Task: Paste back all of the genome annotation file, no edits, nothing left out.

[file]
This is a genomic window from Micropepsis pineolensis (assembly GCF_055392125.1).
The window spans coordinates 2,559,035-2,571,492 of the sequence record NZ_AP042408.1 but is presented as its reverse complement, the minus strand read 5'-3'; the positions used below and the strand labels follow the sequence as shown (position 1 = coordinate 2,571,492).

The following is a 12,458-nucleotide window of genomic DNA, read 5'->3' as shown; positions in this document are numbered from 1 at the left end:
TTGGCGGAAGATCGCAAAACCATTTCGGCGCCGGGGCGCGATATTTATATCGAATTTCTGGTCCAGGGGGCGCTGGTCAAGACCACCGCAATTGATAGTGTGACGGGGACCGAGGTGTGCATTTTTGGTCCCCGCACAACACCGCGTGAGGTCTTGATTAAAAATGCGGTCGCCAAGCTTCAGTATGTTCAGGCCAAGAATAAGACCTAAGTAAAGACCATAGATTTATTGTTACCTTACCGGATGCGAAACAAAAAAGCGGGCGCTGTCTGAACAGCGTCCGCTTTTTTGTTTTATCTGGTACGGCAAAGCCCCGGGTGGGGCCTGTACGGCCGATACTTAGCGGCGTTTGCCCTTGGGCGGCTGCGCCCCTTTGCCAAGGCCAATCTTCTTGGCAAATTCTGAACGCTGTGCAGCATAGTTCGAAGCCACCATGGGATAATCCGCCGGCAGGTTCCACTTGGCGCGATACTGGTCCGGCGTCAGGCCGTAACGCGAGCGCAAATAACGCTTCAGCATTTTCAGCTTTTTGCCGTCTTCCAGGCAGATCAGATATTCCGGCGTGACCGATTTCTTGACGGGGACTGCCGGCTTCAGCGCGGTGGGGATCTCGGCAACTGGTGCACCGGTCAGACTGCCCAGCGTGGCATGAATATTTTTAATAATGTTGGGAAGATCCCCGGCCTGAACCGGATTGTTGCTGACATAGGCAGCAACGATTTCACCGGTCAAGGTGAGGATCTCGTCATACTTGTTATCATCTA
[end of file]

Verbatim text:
This is a genomic window from Micropepsis pineolensis (assembly GCF_055392125.1).
The window spans coordinates 2,559,035-2,571,492 of the sequence record NZ_AP042408.1 but is presented as its reverse complement, the minus strand read 5'-3'; the positions used below and the strand labels follow the sequence as shown (position 1 = coordinate 2,571,492).

The following is a 12,458-nucleotide window of genomic DNA, read 5'->3' as shown; positions in this document are numbered from 1 at the left end:
TTGGCGGAAGATCGCAAAACCATTTCGGCGCCGGGGCGCGATATTTATATCGAATTTCTGGTCCAGGGGGCGCTGGTCAAGACCACCGCAATTGATAGTGTGACGGGGACCGAGGTGTGCATTTTTGGTCCCCGCACAACACCGCGTGAGGTCTTGATTAAAAATGCGGTCGCCAAGCTTCAGTATGTTCAGGCCAAGAATAAGACCTAAGTAAAGACCATAGATTTATTGTTACCTTACCGGATGCGAAACAAAAAAGCGGGCGCTGTCTGAACAGCGTCCGCTTTTTTGTTTTATCTGGTACGGCAAAGCCCCGGGTGGGGCCTGTACGGCCGATACTTAGCGGCGTTTGCCCTTGGGCGGCTGCGCCCCTTTGCCAAGGCCAATCTTCTTGGCAAATTCTGAACGCTGTGCAGCATAGTTCGAAGCCACCATGGGATAATCCGCCGGCAGGTTCCACTTGGCGCGATACTGGTCCGGCGTCAGGCCGTAACGCGAGCGCAAATAACGCTTCAGCATTTTCAGCTTTTTGCCGTCTTCCAGGCAGATCAGATATTCCGGCGTGACCGATTTCTTGACGGGGACTGCCGGCTTCAGCGCGGTGGGGATCTCGGCAACTGGTGCACCGGTCAGACTGCCCAGCGTGGCATGAATATTTTTAATAATGTTGGGAAGATCCCCGGCCTGAACCGGATTGTTGCTGACATAGGCAGCAACGATTTCACCGGTCAAGGTGAGGATCTCGTCATACTTGTTATCATCTA